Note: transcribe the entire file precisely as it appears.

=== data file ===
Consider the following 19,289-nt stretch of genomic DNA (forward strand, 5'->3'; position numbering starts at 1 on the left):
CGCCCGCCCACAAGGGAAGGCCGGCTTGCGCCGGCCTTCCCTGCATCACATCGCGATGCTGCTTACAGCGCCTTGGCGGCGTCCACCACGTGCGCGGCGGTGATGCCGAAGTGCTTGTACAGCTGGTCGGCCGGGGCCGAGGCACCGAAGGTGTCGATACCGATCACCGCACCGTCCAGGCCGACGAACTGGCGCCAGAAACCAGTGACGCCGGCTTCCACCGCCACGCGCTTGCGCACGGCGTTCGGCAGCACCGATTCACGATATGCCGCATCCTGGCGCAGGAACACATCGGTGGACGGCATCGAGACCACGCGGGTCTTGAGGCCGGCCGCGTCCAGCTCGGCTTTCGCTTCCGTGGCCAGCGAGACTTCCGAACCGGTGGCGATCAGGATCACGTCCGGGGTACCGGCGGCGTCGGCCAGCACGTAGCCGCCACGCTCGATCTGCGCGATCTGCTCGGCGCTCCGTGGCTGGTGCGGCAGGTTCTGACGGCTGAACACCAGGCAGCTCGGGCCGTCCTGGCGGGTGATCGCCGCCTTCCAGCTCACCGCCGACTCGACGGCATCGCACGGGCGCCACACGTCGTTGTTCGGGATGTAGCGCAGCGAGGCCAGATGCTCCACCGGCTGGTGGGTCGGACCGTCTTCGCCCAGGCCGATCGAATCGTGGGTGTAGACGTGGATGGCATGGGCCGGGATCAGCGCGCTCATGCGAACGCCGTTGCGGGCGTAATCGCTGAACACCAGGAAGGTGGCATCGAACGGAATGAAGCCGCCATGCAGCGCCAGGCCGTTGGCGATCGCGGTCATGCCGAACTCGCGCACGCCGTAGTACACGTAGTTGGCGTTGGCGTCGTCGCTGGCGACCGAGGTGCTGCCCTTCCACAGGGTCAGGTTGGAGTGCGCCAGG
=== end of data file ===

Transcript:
Consider the following 19,289-nt stretch of genomic DNA (forward strand, 5'->3'; position numbering starts at 1 on the left):
CGCCCGCCCACAAGGGAAGGCCGGCTTGCGCCGGCCTTCCCTGCATCACATCGCGATGCTGCTTACAGCGCCTTGGCGGCGTCCACCACGTGCGCGGCGGTGATGCCGAAGTGCTTGTACAGCTGGTCGGCCGGGGCCGAGGCACCGAAGGTGTCGATACCGATCACCGCACCGTCCAGGCCGACGAACTGGCGCCAGAAACCAGTGACGCCGGCTTCCACCGCCACGCGCTTGCGCACGGCGTTCGGCAGCACCGATTCACGATATGCCGCATCCTGGCGCAGGAACACATCGGTGGACGGCATCGAGACCACGCGGGTCTTGAGGCCGGCCGCGTCCAGCTCGGCTTTCGCTTCCGTGGCCAGCGAGACTTCCGAACCGGTGGCGATCAGGATCACGTCCGGGGTACCGGCGGCGTCGGCCAGCACGTAGCCGCCACGCTCGATCTGCGCGATCTGCTCGGCGCTCCGTGGCTGGTGCGGCAGGTTCTGACGGCTGAACACCAGGCAGCTCGGGCCGTCCTGGCGGGTGATCGCCGCCTTCCAGCTCACCGCCGACTCGACGGCATCGCACGGGCGCCACACGTCGTTGTTCGGGATGTAGCGCAGCGAGGCCAGATGCTCCACCGGCTGGTGGGTCGGACCGTCTTCGCCCAGGCCGATCGAATCGTGGGTGTAGACGTGGATGGCATGGGCCGGGATCAGCGCGCTCATGCGAACGCCGTTGCGGGCGTAATCGCTGAACACCAGGAAGGTGGCATCGAACGGAATGAAGCCGCCATGCAGCGCCAGGCCGTTGGCGATCGCGGTCATGCCGAACTCGCGCACGCCGTAGTACACGTAGTTGGCGTTGGCGTCGTCGCTGGCGACCGAGGTGCTGCCCTTCCACAGGGTCAGGTTGGAGTGCGCCAGG